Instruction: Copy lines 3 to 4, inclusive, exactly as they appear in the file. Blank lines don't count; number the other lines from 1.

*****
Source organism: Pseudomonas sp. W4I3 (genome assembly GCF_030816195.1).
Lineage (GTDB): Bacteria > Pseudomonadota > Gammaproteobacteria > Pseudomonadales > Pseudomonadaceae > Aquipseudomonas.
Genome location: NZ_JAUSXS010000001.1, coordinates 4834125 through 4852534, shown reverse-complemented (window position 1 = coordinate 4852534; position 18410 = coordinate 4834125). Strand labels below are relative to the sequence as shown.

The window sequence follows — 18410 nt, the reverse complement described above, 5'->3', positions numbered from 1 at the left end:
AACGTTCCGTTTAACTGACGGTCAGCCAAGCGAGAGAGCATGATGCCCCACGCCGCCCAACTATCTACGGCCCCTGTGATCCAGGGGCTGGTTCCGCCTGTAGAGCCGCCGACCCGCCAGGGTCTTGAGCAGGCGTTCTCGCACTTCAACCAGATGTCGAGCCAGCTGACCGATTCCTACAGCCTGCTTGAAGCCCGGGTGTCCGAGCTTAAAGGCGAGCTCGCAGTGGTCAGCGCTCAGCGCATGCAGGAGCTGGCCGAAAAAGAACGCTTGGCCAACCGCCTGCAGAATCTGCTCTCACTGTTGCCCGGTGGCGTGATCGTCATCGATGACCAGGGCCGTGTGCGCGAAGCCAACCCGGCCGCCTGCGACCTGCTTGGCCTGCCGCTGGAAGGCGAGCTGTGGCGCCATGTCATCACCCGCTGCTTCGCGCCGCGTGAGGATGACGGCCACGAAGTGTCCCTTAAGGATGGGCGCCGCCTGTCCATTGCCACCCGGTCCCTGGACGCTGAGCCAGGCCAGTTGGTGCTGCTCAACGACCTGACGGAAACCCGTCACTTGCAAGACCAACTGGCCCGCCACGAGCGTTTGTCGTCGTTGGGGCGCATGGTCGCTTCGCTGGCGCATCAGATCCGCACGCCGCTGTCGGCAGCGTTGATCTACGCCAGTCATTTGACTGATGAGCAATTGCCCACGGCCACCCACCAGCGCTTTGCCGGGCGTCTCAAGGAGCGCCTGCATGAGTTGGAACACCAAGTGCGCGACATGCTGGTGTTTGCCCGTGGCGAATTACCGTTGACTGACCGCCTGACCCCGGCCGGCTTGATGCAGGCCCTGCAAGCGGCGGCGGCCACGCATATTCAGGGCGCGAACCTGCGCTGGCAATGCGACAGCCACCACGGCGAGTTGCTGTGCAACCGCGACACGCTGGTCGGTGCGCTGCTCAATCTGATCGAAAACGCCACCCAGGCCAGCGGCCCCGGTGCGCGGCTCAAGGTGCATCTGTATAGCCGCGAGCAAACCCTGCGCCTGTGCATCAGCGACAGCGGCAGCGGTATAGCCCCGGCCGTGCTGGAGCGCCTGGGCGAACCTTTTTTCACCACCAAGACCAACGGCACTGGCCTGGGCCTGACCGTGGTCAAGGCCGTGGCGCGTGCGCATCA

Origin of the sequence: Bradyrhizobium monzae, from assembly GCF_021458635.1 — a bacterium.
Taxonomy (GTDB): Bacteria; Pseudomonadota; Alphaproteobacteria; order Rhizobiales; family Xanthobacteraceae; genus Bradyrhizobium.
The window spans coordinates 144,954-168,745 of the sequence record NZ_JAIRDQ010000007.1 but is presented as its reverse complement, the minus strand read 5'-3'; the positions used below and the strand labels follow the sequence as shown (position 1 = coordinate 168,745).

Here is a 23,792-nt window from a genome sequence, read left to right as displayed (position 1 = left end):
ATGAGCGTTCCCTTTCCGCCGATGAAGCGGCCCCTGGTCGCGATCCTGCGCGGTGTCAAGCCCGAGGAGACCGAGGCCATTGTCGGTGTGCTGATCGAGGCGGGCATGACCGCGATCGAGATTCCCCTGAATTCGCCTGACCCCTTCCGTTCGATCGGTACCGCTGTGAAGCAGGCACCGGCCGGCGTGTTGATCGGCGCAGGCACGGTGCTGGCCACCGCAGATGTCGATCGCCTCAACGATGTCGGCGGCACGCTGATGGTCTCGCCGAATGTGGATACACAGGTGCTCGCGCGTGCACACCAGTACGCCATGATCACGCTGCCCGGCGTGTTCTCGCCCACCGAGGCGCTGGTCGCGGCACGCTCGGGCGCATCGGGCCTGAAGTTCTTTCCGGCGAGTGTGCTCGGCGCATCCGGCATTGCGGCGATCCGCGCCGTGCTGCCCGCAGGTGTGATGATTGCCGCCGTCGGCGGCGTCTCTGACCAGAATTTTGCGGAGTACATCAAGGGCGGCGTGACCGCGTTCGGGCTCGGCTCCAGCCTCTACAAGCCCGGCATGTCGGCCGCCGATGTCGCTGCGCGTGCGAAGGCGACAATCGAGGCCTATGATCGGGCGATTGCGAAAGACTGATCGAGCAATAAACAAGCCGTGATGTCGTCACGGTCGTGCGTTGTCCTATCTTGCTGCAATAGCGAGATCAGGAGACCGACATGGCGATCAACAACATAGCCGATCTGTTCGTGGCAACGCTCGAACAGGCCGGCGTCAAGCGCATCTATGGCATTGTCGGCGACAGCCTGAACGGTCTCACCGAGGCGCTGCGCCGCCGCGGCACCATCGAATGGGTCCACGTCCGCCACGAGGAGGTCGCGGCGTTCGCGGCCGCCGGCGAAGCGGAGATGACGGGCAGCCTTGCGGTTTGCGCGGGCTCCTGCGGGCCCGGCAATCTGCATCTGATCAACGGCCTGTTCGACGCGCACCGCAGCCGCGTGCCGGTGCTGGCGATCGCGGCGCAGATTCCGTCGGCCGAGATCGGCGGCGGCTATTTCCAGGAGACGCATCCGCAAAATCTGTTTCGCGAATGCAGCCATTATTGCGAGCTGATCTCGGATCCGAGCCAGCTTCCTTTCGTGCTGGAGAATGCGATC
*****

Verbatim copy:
Genome location: NZ_JAUSXS010000001.1, coordinates 4834125 through 4852534, shown reverse-complemented (window position 1 = coordinate 4852534; position 18410 = coordinate 4834125). Strand labels below are relative to the sequence as shown.

The window sequence follows — 18410 nt, the reverse complement described above, 5'->3', positions numbered from 1 at the left end: